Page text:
Home! Early morning on the 3rd floor last school year.
Welcome to Mr. Grady Smith's webpage!
Please click on any of the pages above to find out important information about my Koinonia or my 6th and 7th grade sections.
This begins my seventh year teaching at Trinity and I have been teaching seventeen years overall, primarily in Charlotte area. My wife and I have lived near Freedom Park for over twenty years and have two children, Clay and William. My son will be in 6th grade this year at Trinity and my daughter will be in 11th grade at Myers Park.
Please give me a call or send me an email if you have any comments, questions or ideas. My home number is 704-525-2483 and my mobile number is 704-651-6353. Please email me at email@example.com.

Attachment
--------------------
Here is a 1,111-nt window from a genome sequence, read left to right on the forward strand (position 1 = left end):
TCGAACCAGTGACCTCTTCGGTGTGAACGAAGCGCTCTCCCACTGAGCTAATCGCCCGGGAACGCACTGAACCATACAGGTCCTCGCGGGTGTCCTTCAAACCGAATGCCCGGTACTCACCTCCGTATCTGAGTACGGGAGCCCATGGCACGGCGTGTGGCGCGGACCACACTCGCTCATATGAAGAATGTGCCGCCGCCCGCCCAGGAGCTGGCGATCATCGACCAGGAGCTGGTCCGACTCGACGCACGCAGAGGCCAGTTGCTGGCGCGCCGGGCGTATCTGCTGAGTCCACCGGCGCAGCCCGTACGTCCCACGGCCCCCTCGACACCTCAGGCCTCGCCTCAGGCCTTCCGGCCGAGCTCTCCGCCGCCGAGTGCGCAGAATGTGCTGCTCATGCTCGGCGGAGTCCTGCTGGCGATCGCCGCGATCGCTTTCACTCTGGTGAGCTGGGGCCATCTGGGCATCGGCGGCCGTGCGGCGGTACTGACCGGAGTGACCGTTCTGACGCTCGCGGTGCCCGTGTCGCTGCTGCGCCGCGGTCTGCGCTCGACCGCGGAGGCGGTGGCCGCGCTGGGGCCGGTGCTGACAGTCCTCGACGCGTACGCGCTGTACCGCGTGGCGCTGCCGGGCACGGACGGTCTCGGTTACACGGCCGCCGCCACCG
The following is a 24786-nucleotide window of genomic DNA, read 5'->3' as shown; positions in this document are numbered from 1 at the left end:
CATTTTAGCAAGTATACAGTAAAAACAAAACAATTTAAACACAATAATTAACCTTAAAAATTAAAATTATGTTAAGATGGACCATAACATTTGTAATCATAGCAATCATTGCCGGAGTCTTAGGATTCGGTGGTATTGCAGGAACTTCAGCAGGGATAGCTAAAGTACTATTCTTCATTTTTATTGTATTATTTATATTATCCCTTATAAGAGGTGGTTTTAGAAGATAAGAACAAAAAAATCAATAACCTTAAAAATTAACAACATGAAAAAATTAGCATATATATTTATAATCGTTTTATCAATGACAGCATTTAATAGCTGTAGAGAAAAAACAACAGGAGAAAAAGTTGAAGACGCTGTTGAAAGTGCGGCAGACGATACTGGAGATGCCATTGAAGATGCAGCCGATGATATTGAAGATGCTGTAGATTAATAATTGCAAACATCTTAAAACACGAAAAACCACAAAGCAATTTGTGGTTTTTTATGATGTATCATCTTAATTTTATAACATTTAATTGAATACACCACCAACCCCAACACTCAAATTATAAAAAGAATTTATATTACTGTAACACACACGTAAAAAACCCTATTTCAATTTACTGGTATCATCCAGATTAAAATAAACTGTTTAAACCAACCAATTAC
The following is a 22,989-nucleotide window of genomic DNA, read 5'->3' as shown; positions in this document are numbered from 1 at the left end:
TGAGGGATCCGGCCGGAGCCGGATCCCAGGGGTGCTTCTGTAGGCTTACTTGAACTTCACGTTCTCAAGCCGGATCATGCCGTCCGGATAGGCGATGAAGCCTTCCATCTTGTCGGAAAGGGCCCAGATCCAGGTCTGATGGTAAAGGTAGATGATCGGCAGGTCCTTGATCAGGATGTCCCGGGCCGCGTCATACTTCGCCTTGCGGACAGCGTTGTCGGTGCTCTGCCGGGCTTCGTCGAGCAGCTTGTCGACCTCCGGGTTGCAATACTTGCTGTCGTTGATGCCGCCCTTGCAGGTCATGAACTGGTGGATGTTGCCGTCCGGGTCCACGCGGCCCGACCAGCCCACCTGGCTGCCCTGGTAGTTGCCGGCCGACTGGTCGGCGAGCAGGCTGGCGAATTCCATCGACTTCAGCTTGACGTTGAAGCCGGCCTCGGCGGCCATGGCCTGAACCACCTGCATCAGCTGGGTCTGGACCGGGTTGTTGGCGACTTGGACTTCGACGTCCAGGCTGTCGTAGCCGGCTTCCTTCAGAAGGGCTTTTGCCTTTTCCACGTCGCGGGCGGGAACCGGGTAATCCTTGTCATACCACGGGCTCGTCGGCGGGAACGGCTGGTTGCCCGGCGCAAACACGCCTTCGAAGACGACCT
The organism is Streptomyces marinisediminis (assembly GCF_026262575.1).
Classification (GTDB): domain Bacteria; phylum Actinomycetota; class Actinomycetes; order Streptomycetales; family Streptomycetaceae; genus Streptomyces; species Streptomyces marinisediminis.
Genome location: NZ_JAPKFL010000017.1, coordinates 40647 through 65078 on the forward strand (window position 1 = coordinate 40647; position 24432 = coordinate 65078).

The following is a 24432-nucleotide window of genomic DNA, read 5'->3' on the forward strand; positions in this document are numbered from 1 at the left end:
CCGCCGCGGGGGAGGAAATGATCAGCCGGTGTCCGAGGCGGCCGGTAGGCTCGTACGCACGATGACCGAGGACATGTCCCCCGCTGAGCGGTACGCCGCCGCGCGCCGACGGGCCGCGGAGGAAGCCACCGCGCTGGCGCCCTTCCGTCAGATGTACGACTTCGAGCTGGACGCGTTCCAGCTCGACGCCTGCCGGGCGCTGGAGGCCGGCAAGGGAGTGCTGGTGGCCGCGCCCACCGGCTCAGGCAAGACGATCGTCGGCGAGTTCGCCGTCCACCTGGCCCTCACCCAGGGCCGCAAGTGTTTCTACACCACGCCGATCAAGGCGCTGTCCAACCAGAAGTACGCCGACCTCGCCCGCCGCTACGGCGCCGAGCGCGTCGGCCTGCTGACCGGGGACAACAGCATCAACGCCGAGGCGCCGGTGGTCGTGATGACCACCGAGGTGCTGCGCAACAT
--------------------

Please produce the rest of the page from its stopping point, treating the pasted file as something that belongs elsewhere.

Pictures and Thoughts from the 2012-13 School Year
In keeping with the tradition of the piece of turkey shaped like Africa, here is a picture of a tree stump that looks like the United States...a little bit! My son William noticed it on our recent trip to Bald Head Island, which is off the coast of North Carolina near Southport.
After the tragic shooting at Sandy Hook Elementary School, the President ordered flags to be flown at half-mast in remembrance. As I was leaving school, I paused to snap a photo of Trinity's flag at half-mast with the moon in the background. Just as Columbine and Virginia Tech are tragic touch-stones in our nation's history, so will be Sandy Hook.